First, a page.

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20 Jan 2004 : Column 1165Wcontinued
Mr. Drew: To ask the Secretary of State for Foreign and Commonwealth Affairs what representations he has made to the Nigerian Government concerning the burning down by Muslim extremists of churches and church-owned properties during November 2003 in the town of Kazaure, Jigawa state. 
Mr. Mullin: We are in close touch with the Nigerian authorities. We are concerned about the violence, which affected Muslims as well as Christians. The Jigawa State Government has said that it will take strong measures against the wrong-doers. Officials from the British High
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Commission in Abuja take every opportunity to emphasise to the States Governors that all criminal acts, including violence, should be dealt with by proper authorities through the courts.
The UK believes that establishing dialogue between Christians and Muslims at all levels is the best way to create understanding and mutual tolerance. We support the work of Coventry Cathedral's Centre for Peace and Reconciliation in Kaduna and are looking to expand this work to other States in Nigeria.
|Number of journeys all categories|
|People's Republic of China||228,000|
The figures in this table have been rounded to three significant digits.
Data on passengers given leave to enter the United Kingdom are published in the Command Paper 'Control of Immigration: Statistics United Kingdom 2002' (Cm6053), obtainable from the Library, The Stationery Office and via the Home Office website http://www.homeoffice.gov.uk/rds/hobpubs1.html.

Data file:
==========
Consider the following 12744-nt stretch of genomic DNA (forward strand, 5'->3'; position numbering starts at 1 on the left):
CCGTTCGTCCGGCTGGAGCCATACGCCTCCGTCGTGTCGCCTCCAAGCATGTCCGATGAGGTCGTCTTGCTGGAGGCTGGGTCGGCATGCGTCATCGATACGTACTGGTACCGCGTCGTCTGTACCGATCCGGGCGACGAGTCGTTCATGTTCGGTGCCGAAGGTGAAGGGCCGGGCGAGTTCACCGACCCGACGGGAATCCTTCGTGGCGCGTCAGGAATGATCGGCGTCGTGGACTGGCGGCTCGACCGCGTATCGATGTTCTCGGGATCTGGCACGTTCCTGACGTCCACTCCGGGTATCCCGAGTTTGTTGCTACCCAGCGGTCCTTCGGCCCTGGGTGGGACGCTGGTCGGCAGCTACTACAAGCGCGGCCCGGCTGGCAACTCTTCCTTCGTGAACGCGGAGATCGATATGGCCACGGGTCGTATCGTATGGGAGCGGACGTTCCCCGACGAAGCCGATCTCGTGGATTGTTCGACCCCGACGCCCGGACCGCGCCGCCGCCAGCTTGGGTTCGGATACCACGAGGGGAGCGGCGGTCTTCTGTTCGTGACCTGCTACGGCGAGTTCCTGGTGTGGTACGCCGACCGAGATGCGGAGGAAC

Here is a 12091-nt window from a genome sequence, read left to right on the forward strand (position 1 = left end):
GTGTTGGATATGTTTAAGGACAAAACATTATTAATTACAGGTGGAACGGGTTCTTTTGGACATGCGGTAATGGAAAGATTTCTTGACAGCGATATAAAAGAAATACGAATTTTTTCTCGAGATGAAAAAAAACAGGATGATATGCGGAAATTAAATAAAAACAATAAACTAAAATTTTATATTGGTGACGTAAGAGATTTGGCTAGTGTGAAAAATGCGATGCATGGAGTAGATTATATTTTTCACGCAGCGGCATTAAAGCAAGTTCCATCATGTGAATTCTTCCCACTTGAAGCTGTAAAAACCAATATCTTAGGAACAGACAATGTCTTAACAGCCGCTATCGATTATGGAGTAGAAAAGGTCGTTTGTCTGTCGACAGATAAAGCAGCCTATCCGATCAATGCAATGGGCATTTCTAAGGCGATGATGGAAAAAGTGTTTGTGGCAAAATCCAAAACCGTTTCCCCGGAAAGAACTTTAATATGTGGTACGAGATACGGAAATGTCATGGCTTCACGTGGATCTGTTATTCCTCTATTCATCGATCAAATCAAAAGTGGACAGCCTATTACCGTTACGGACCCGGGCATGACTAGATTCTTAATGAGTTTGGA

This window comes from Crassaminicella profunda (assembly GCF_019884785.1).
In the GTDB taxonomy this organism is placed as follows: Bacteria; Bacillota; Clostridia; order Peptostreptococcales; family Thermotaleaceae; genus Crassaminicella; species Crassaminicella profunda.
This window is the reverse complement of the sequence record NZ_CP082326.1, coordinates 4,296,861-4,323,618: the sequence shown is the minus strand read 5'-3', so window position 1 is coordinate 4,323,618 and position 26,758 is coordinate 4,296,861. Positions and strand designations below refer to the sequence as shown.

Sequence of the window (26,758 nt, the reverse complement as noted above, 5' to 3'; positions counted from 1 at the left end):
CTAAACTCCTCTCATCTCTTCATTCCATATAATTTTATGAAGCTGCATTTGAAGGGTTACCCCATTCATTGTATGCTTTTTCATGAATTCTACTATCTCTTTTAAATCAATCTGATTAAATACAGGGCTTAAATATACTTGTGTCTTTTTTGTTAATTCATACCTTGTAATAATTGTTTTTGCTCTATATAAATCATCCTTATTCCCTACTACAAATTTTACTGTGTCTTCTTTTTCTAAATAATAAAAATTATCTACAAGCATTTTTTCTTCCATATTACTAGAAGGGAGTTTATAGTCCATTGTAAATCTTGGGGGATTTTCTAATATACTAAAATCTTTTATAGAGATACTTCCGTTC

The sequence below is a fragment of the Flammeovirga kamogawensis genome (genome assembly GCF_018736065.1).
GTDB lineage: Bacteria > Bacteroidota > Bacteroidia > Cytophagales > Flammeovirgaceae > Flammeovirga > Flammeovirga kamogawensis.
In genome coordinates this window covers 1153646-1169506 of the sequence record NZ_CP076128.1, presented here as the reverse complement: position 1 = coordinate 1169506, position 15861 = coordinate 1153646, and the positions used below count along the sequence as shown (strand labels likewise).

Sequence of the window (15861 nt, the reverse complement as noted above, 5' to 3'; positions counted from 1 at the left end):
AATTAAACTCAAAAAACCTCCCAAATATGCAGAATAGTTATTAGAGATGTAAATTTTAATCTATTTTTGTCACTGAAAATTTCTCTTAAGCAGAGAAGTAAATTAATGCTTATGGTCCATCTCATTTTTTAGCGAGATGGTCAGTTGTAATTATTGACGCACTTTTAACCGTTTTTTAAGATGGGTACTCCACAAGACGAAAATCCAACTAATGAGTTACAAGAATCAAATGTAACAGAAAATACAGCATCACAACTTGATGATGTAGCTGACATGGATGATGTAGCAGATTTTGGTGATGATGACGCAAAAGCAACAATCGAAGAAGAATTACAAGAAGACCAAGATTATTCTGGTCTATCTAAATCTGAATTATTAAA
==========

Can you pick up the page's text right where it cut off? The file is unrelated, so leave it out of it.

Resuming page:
Mr. Rammell: The Government are working hard to help the people of St. Helena. A range of issues is under consideration at the present time with air access, a new constitution, improved sea access, exports of wild honey and student fees among them. Many of these issues require co-ordination across Government departments, which is currently under way. It is our intention and has been our practice to ensure that the Government of St. Helena gets the best possible advice from the relevant experts, funded in the main by the Department for International Development. The next major visit to the island by DfID/FCO officials will be in April/May when budgetary talks are due to take place.
The smaller territory of Tristan da Cunha reports its activities on a periodic basis to its Governor, based in St. Helena. Largely self-sufficient through its fishing and related export activities, it receives a small amount of funding each year from the Department of International Development. It is constantly on the lookout for new ways of raising revenue so that it can become more financially independent and start to build its reserves. Tristan Islanders are working with EU officials to gain a licence that would enable them to export crayfish caught in their waters for sale in the EU.
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Mr. Moore: To ask the Secretary of State for Trade and Industry what discussions she has had with her European Union counterparts on the proposed location of the International Thermonuclear Experimental Reactor; and if she will make a statement. 
Jacqui Smith: Ministers and officials have taken part in various discussions with other members of the European Union on the proposed location for the International Thermonuclear Experimental Reactor. I attended the 11 November 2003 Competitiveness Council discussion on the European candidate site and expressed the UK's support for the European bid.